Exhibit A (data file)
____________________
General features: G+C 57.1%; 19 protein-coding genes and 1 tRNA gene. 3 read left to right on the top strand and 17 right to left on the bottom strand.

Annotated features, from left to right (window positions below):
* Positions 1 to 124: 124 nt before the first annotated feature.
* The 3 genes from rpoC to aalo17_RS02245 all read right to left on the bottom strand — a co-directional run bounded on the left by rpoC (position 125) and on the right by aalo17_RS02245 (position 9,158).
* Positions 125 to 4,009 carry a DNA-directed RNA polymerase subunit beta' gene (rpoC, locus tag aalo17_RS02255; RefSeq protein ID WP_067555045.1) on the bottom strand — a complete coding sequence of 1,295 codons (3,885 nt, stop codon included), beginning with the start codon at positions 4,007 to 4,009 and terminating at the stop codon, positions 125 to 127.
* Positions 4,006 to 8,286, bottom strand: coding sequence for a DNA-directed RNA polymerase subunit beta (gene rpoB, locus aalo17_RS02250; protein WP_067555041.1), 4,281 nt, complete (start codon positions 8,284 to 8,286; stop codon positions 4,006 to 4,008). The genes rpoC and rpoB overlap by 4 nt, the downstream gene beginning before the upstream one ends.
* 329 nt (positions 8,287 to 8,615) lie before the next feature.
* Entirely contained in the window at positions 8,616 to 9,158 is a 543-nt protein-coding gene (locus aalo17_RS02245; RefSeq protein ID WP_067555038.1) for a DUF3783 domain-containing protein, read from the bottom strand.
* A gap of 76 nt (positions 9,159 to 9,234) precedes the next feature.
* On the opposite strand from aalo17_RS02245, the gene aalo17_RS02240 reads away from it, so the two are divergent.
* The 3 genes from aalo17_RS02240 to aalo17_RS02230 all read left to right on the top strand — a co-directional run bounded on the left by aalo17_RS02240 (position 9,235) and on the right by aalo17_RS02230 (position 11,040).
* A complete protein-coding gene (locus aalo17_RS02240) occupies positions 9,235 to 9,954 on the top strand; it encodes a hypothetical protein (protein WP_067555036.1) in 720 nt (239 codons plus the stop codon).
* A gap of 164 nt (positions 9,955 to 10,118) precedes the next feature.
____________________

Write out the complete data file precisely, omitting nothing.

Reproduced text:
General features: G+C 57.1%; 19 protein-coding genes and 1 tRNA gene. 3 read left to right on the top strand and 17 right to left on the bottom strand.

Annotated features, from left to right (window positions below):
* Positions 1 to 124: 124 nt before the first annotated feature.
* The 3 genes from rpoC to aalo17_RS02245 all read right to left on the bottom strand — a co-directional run bounded on the left by rpoC (position 125) and on the right by aalo17_RS02245 (position 9,158).
* Positions 125 to 4,009 carry a DNA-directed RNA polymerase subunit beta' gene (rpoC, locus tag aalo17_RS02255; RefSeq protein ID WP_067555045.1) on the bottom strand — a complete coding sequence of 1,295 codons (3,885 nt, stop codon included), beginning with the start codon at positions 4,007 to 4,009 and terminating at the stop codon, positions 125 to 127.
* Positions 4,006 to 8,286, bottom strand: coding sequence for a DNA-directed RNA polymerase subunit beta (gene rpoB, locus aalo17_RS02250; protein WP_067555041.1), 4,281 nt, complete (start codon positions 8,284 to 8,286; stop codon positions 4,006 to 4,008). The genes rpoC and rpoB overlap by 4 nt, the downstream gene beginning before the upstream one ends.
* 329 nt (positions 8,287 to 8,615) lie before the next feature.
* Entirely contained in the window at positions 8,616 to 9,158 is a 543-nt protein-coding gene (locus aalo17_RS02245; RefSeq protein ID WP_067555038.1) for a DUF3783 domain-containing protein, read from the bottom strand.
* A gap of 76 nt (positions 9,159 to 9,234) precedes the next feature.
* On the opposite strand from aalo17_RS02245, the gene aalo17_RS02240 reads away from it, so the two are divergent.
* The 3 genes from aalo17_RS02240 to aalo17_RS02230 all read left to right on the top strand — a co-directional run bounded on the left by aalo17_RS02240 (position 9,235) and on the right by aalo17_RS02230 (position 11,040).
* A complete protein-coding gene (locus aalo17_RS02240) occupies positions 9,235 to 9,954 on the top strand; it encodes a hypothetical protein (protein WP_067555036.1) in 720 nt (239 codons plus the stop codon).
* A gap of 164 nt (positions 9,955 to 10,118) precedes the next feature.